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I have a question regarding biological activity of different isotopes of the same elements, notably $\ce{^206Pb}$ and $\ce{^208Pb}$. Lead is known to be toxic, such that it can replace calcium from bones and iron from hemoglobin for example. Would one isotope behave differently than another in such cases?

When it comes to hydrogen/deuterium chemical activities, some difference could arise as one isotope is twice as large as another. Would this be the case for heavier elements, such as lead?

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    $\begingroup$ Your reasoning seems ok if radionuclides are not considered, of course. For heavy water, if I remember, there is a nice Wikipedia article. $\endgroup$
    – Alchimista
    Mar 17 at 9:31
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    $\begingroup$ There are interesting but subtle isotope effects for many important elements common in biological systems (eg oxygen and carbon). These are widely used to determine the origin or local environmental temperature of old specimens. $\endgroup$
    – matt_black
    Mar 17 at 12:32
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    $\begingroup$ This earlier Q&A (Biological Consequences of Asteroid Mining—Death by Isotope?) might be of interest. $\endgroup$
    – ron
    Mar 17 at 15:16
  • $\begingroup$ There is quite a bit of literature about lithium-6 versus lithium-7 for psychiatric use. Here is a review article: pubmed.ncbi.nlm.nih.gov/3530801 Also this: pubmed.ncbi.nlm.nih.gov/32084493 $\endgroup$
    – 10ppb
    Mar 17 at 15:38
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I would not expect significant differences in the chemical properties (reactivity) of these lead isotopes, the differences in atomic weight being as you point out very small. There are reports that claim an effect. Ref 1 for instance makes such a claim, but there is no plausible mechanism presented to explain the reported isotopic discrimination. Double check what peer reviewers think (see e.g. the response in Ref 2 to the results presented in Ref 1).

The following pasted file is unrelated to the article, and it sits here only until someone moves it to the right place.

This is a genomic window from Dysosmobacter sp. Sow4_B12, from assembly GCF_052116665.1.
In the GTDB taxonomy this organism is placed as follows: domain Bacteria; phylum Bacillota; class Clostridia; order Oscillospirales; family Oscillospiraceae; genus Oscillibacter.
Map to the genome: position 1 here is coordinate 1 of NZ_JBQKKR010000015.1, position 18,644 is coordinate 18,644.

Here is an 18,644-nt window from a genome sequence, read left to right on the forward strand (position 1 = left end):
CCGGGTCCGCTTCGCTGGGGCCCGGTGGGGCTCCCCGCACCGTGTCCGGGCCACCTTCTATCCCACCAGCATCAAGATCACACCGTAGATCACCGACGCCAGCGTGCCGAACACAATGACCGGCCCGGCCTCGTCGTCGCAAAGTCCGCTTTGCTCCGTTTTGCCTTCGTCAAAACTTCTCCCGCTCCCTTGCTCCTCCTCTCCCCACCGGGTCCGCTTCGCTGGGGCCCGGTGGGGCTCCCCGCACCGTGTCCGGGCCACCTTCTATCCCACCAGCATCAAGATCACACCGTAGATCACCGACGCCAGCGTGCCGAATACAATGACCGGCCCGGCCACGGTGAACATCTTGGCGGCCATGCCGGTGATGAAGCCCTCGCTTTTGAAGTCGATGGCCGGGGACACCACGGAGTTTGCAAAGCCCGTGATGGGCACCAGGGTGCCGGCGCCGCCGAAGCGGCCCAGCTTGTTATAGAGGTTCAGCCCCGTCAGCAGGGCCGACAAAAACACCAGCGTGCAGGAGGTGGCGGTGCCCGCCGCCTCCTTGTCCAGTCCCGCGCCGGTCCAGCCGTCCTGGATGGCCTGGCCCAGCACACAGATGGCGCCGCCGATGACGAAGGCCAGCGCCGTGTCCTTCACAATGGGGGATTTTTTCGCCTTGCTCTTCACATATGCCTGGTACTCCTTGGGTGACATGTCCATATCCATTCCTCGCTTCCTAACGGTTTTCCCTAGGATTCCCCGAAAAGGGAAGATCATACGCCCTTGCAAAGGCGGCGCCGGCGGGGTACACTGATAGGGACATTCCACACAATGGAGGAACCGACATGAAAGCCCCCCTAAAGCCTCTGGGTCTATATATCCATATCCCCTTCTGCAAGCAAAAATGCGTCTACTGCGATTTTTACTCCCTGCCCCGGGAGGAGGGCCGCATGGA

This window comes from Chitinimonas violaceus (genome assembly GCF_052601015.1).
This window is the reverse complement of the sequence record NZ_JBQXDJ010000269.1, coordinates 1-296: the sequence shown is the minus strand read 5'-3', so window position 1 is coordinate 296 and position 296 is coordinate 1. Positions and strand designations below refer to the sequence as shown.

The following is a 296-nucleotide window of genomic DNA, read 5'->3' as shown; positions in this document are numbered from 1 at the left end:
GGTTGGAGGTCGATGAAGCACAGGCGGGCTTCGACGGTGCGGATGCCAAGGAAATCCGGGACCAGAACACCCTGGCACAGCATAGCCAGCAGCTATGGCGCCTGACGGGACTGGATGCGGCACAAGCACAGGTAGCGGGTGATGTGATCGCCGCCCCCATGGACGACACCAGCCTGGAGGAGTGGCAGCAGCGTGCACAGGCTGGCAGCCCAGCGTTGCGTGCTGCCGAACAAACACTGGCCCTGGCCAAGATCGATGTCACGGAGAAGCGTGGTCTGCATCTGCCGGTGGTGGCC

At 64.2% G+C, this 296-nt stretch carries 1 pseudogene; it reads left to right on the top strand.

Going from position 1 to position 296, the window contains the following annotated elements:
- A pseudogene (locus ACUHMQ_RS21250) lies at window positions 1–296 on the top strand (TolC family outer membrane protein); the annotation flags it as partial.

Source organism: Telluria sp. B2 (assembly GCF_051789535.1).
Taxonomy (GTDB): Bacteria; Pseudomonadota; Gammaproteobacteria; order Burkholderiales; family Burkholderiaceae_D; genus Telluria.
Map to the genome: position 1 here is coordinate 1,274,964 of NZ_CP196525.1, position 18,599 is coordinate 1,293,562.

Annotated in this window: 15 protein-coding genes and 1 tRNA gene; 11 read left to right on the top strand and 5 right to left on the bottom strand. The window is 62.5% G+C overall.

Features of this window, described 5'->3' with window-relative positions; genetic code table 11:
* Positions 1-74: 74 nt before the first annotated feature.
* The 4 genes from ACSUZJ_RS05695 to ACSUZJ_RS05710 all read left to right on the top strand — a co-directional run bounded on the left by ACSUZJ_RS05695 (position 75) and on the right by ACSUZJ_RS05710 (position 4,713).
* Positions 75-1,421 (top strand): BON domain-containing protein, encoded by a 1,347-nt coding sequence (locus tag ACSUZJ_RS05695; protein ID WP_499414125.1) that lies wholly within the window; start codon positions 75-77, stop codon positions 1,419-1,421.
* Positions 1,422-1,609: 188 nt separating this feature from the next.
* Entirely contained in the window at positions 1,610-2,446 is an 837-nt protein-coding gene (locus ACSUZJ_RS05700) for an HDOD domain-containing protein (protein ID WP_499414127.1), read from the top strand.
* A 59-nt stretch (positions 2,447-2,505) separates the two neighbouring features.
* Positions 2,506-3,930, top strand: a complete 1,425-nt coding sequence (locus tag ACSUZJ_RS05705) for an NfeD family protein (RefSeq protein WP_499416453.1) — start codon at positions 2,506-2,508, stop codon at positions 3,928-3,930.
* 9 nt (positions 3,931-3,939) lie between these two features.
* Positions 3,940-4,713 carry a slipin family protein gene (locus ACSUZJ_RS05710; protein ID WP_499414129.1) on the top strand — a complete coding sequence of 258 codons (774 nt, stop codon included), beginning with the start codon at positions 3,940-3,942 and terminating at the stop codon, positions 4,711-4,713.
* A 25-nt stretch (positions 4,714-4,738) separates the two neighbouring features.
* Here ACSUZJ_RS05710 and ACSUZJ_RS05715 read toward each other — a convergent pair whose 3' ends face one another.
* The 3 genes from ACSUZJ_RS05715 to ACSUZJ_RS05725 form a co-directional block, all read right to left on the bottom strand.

References

  1. Wu J, Liu D, Xie Q, Wang J (2012) Biological Fractionation of Lead Isotopes in Sprague-Dawley Rats Lead Poisoned via the Respiratory Tract. PLOS ONE 7(12): e52462. https://doi.org/10.1371/journal.pone.0052462

  2. Gulson, Brian and Kamenov, George D. and Manton, William and Rabinowitz, Michael (2018) Concerns about Quadrupole ICP-MS Lead Isotopic Data and Interpretations in the Environment and Health Fields. International Journal of Environmental Research and Public Health 15(4): 723. https://doi.org/10.3390/ijerph15040723

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I'm assuming we can neglect differences due to radioactivity/radioisotopes in biological systems.

Hydrogen vs Deuterium

The kinetic isotope effect - the difference in reaction rates and reactivity for different isotopes of the same element - is well known for hydrogen and its two stable isotopes protium and deuterium. For example levels of deuteration above 25% have shown adverse effects in a variety of animals. [1]

Heavy Elements

But stable isotopes of elements as heavy as carbon can have measurably different effects in biological systems.

Carbon

In photosynthesis, lighter $\ce{^12C}$ is incorporated into plants faster than $\ce{^13C}$ creating a difference in the abundance of $\ce{^13C}$ in biological sources compared to other enviromental sources. Furthermore different methods of photosynthesis - i.e. the $\ce{C_3}$ and $\ce{C_4}$ pathways found in different groups of plants - lead to different discrepencies in $\ce{^13C}$ abundance ($\delta^{13}\ce{C}$) which can provide information about the diets and nutrient sources of the animals that eat them.

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